A Texas native, Hearn understands the importance of giving back to the community. Last November, Hearn started a “Week of Giving,” where he participated in multiple community outreach projects across the Dallas-Fort Worth metroplex area during the week before Thanksgiving. Additionally, Hearn hosted a free ProCamp in June, where students in elementary and middle school were able to participate in drills and competitions with Hearn.
Braves: Tyler Matzek
As a former first-round pick who nearly left baseball due to the yips, Matzek understands the importance of mental health in athletics. This year, Matzek has donated $250 per strikeout to the Athletes Against Anxiety and Depression Foundation.
Marlins: Pablo López
A longtime member of the Marlins organization, López jumped headfirst into community outreach work this season by visiting with students at the Renaissance Charter School in Miami in April as a part of Stress Awareness Month. In his visit, López shared advice on how to deal with stressful situations along with advice on how to stay positive through adversity.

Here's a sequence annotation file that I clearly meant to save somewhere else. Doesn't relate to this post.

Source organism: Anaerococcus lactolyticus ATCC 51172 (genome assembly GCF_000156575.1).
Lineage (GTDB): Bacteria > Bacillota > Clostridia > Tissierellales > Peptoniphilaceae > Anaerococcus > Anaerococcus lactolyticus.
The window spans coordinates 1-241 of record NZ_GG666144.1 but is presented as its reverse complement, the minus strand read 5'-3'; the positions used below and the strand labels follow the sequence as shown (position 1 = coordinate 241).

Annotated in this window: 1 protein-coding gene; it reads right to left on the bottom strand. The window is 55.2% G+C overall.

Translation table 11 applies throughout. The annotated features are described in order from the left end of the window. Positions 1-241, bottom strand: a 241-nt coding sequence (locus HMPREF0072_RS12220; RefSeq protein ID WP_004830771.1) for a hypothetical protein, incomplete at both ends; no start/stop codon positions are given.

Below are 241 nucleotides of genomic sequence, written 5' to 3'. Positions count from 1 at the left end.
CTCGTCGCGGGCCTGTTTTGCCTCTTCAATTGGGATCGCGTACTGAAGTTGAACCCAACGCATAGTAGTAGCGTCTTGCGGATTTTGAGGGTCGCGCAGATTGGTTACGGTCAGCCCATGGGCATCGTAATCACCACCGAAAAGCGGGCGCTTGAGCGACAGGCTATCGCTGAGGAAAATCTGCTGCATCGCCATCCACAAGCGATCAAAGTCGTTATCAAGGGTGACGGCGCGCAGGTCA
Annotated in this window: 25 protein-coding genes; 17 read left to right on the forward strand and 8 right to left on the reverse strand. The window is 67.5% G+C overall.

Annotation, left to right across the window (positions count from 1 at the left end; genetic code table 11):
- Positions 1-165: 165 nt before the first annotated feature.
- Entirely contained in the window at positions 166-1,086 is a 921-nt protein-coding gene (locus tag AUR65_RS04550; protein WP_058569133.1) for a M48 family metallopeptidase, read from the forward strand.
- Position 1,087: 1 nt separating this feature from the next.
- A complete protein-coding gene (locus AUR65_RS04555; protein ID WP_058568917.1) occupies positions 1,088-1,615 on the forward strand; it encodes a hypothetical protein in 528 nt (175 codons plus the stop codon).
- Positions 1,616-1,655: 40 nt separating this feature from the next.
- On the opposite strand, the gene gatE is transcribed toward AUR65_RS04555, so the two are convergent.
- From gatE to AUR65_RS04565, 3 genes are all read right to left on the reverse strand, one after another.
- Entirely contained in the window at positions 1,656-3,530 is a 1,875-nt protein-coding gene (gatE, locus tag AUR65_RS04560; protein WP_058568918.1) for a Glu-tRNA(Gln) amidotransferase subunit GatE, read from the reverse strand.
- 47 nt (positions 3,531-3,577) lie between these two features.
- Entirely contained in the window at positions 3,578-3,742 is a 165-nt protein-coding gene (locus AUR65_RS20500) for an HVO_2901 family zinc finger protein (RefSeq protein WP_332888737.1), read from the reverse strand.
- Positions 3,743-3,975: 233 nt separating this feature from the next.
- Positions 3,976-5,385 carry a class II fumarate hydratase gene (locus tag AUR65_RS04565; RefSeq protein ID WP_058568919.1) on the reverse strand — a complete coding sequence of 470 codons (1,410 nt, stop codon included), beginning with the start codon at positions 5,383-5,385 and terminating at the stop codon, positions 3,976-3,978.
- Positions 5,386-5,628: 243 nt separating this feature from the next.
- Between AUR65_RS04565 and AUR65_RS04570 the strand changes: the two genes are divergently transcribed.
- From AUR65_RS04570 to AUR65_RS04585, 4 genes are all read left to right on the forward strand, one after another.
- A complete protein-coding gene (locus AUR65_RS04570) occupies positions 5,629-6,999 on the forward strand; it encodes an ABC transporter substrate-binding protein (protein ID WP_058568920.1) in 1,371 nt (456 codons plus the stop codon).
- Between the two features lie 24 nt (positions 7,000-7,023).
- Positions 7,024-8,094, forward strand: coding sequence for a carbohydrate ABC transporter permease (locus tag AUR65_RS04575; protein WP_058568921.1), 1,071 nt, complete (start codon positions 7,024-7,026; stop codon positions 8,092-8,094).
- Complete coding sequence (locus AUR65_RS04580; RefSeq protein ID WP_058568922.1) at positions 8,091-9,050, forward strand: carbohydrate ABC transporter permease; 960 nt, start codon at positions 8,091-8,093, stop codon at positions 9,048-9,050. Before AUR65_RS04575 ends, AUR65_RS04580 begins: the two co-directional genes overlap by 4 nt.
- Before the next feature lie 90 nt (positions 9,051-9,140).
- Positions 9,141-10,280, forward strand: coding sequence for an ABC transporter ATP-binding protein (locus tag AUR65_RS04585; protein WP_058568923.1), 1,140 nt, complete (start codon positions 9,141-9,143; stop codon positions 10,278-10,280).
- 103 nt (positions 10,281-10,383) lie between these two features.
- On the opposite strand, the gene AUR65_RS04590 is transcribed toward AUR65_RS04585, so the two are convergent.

Mets: James McCann
In 2017, James and Jessica McCann’s children were born 30 weeks premature, which led to them spending more time in the NICU unit than in their home. Now, McCann has made it his mission to help families going through similar situations. In McCann’s first season with the Mets in 2021, James and Jessica donated 106 gift cards worth $50 apiece to patients in the NICU at the Cohen Children’s Medical Center on the border of Queens and Nassau Counties.
Nationals: Josh Bell
While Bell was dealt to the Padres at the Trade Deadline, his relocation doesn’t diminish the impact he made in our nation’s capital. When Bell was traded to the Nationals in November 2020, he immediately started a public book club for adults to promote reading and literacy in the community and became the team’s player ambassador to the Nationals Youth Baseball Academy.